Rising from his chair, Carlos walked to the record player and turned the machine on. He placed an Oscar Peterson album on the turntable and shifted the arm, dropping the needle into the groove. The saxophone solo wailed, and the noises in the house stopped momentarily as the mourners looked at Carlos. Oblivious, Carlos returned to his chair and shut his
After bringing her father a plate of food, Assther knelt down next to him. Carlos was in his chair with a vacant gaze and an anguished expression on his face.
“Papi,” Assther whispered softly, “please eat something.”
Mutely, Carlos continued to stare at the picture.
Assther touched his arm softly. “Papi,” she said, “I need you to eat for me.” Assther kissed her father gently on the cheek and sighed heavily. She was beginning to worry about her father, but she needed to help her aunt.
“I’ll check on you in a little bit.”
While Assther was clearing the plates and picking up the garbage, she noticed her Aunt Judy sitting on the couch nearby. Aunt Judy’s had a tendency to talk loudly and Assther heard parts of the conversation.
“First my dear sister married a goy,” Assther heard Aunt Judy say. Assther turned in her aunt’s direction and saw that her aunt’s mascara was smeared, and the makeup looked worse than usual. Aunt Judy was speaking with another woman Assther didn’t recognize. Assther moved closer and busied herself with the cleaning, sensing she needed to hear the rest of this conversation.
“Then Hannah couldn’t have any kids,” Aunt Judy said, dabbing her raccoon eyes with a tissue and leaving stray bits of paper on her face.
Assther had been aware that her mother’s family hadn’t initially approved of her father. But they love him now. Right? What’s Aunt Judy talking about my mother not being able to have children? She must be wrong!
“Now this happened,” Judy was saying. “It’s like the trials of Job!”
Aunt Judy’s tears were streaming down her face and her eyes were swollen and red. She blew her nose with a clean tissue.
Assther felt a wave of nausea and a knot forming in her stomach. Unable to listen any longer, Assther grabbed the soiled dishes and rushed into the kitchen. She slammed the dishes on the counter, almost breaking her parents’ wedding china.
What’s that old lady talking about? Assther thought, alarmed and angry. Assther’s tears felt hot against her face as she dashed up the stairs to her room and slammed the door shut.
As sunset approached, it was time to go to Temple to recite the Mourner’s Kaddish for Assther’s mother. The prayer was a vital component of the mourning process, and Assther knew it was important to her father and would’ve been important to her mother as well.
“Assther, please open the door,” Carlos said, gently knocking. “Mija,” he said, “we need to go to Temple. Please open up.”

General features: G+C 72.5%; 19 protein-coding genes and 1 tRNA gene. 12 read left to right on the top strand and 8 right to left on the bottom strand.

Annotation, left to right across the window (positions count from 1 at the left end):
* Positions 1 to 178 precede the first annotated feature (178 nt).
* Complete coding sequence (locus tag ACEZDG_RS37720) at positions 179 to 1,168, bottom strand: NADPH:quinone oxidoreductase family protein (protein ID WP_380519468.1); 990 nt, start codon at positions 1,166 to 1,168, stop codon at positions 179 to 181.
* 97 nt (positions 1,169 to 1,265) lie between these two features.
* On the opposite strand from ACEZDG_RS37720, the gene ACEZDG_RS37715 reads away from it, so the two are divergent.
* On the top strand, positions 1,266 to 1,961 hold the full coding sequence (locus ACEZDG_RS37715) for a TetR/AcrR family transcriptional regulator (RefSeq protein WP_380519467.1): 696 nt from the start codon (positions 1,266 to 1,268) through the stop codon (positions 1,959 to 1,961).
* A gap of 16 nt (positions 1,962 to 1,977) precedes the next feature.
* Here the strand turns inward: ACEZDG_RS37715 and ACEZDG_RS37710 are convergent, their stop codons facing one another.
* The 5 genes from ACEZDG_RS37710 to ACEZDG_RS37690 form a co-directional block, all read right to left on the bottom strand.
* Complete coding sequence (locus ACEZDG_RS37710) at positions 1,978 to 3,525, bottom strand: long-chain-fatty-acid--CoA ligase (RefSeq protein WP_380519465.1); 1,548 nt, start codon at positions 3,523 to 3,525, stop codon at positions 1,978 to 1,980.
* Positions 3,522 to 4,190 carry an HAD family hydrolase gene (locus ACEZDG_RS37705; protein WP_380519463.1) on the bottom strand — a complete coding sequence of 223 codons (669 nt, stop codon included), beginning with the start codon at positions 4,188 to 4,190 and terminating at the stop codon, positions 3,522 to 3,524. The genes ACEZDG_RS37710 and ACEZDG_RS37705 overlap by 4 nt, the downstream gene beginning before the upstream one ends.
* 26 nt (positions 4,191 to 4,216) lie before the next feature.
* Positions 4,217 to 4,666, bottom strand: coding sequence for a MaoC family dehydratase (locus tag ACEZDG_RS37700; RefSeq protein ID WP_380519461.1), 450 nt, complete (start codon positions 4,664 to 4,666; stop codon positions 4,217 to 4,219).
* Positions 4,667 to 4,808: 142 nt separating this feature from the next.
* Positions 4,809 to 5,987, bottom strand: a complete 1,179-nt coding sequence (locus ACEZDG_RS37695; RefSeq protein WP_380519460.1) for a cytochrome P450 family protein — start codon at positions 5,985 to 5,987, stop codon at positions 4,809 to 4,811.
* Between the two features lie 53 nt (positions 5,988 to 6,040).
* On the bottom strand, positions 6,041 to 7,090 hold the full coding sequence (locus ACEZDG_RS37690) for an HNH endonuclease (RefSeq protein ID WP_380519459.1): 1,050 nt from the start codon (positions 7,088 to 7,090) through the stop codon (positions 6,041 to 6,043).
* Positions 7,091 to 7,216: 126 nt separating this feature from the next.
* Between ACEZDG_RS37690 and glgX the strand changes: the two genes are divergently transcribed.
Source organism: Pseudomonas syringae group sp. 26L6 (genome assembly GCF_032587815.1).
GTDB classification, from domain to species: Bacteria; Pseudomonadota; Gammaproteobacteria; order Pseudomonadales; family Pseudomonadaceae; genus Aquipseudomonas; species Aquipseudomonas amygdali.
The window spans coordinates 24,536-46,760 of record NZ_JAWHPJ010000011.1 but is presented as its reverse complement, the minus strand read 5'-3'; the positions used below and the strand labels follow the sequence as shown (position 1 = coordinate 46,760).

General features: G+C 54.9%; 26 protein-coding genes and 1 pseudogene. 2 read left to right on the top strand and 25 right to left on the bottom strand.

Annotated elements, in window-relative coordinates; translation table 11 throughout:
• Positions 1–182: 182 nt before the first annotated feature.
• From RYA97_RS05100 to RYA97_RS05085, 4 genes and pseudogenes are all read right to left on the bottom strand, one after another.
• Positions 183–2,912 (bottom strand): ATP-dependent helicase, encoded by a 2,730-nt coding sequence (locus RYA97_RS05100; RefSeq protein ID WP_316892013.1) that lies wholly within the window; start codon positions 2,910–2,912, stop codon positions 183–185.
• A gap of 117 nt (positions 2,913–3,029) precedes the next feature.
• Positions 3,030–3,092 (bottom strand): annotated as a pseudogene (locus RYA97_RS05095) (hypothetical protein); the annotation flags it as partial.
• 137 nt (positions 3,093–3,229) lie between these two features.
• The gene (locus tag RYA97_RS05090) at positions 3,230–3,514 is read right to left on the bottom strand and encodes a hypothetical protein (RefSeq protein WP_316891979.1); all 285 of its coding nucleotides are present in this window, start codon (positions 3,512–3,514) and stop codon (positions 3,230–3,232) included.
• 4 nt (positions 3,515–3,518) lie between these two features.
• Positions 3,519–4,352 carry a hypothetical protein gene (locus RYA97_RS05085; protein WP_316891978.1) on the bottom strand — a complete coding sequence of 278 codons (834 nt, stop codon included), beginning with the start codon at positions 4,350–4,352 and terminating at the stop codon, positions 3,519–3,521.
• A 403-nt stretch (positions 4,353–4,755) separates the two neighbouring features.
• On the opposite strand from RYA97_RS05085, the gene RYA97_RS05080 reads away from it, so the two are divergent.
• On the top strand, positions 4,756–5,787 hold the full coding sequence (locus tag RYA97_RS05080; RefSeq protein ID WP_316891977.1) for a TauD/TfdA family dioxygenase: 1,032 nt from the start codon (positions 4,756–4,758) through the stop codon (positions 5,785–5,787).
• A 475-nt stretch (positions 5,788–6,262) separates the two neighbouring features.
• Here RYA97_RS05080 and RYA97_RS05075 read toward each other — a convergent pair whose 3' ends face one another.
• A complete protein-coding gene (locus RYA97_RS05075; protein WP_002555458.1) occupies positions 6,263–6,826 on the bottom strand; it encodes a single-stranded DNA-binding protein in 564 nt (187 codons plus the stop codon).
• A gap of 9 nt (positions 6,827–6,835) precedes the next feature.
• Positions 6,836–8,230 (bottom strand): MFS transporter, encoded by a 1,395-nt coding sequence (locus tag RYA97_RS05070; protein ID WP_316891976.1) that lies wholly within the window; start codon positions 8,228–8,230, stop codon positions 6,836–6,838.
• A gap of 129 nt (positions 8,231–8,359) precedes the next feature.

After Assther unbolted the lock, Carlos walked into his teenage daughter’s bedroom. Salmon-colored curtains adorned each side of the windows, posters of her favorite bands were affixed on the lavender-colored walls, and various stuffed animals congregated on the pink bedspread. The bookcase was full of books that Carlos and Hannah had read to her at bedtime. On the dresser was the picture of the three of them at the beach. Carlos could still smell the ocean and hear Hannah’s laugh as she tried to keep her hat from blowing away.
Holding her favorite brown stuffed bear, Juki, Assther was sitting on her bed rocking back and forth. Her face was wet, and her eyes were red. Silently, Carlos sat next to his daughter and pulled her close to his chest. Before long, they were both weeping.
“I miss her too,” he whispered. Carlos sighed heavily, feeling heaviness in his chest. Rhythmically he stroked his child’s hair.
The heavy double doors of the Temple swung open, and Assther and her father rushed through into the anteroom, which was decorated with large-scale multicolored stained-glass images of the Ten Commandments. They were just in time for the evening prayer services. Rabbi Tesfaye walked toward them at a brisk pace, his long legs moving him quickly along the carpeted floor. His gentle brown eyes locked on both of them, and he extended his olive-toned hand.
“Assther, Carlos, I’m so very sorry about Hannah,” Rabbi Tesfaye said. “She was a wonderful soul and we will all miss seeing her.” He paused. “This place won’t be the same without her. She is truly irreplaceable.”
“Rabbi, I want to thank you for everything you did for our family,” Carlos said. “It was only after you began working at the Temple that Hannah wanted to attend services. She enjoyed helping the community and felt this place was her home.” Carlos swallowed hard.
“I’m very happy to hear that,” the rabbi said. “I can assure you, we gained more from her contribution than she realized. Please, it’s time for the prayer. We’ve made a special place for the two of you. Follow me.” The rabbi led Carlos and Assther to the sanctuary. After settling in the pews, both retrieved the prayer books and prepared for the service to begin.
Prior to Rabbi Tesfaye’s arrival, Hannah had joked about the family being High Holiday Jews. With his arrival, the Medinas had become increasingly more involved in the Temple, which delighted Hannah’s parents. Hannah had even convinced Assther to have her Bat Mitzvah on her twelfth birthday.
Gazing up at the bimah, Carlos remembered Assther’s Bat Mitzvah. On that day, his daughter had recited a Torah portion in front of the congregation. After the rabbi had retrieved the coiled scrolls from the glass case, he had placed it gently on the podium. Draped in a tallit, Assther had gingerly smoothed the parchment with her fingers. Grasping the long pointer, she had begun to read. Carlos remembered Hannah’s proud face upon hearing her daughter chant those sacred words. He ached to return to that day.
As the congregation began the prayer services, Assther and Carlos joined in.
Prior to the Mourner’s Kaddish, various congregation members uttered the names of the ill or recently deceased, to which Rabbi Tesfaye added Hannah Bat Abraham.
“Yitgadal v’yitkadash sh’mei raba b’alma di-v’ra chirutei, v’yamlich malchutei b’chayeichon …,” the group recited.
To honor Hannah, Assther and her father would return for the next six days.
Loved this book. It is captivating and keeps your attention as more information is shared throughout the story
The book is divided in small chapters which make it is easy to take breaks during a vacation. And to jump right back into it.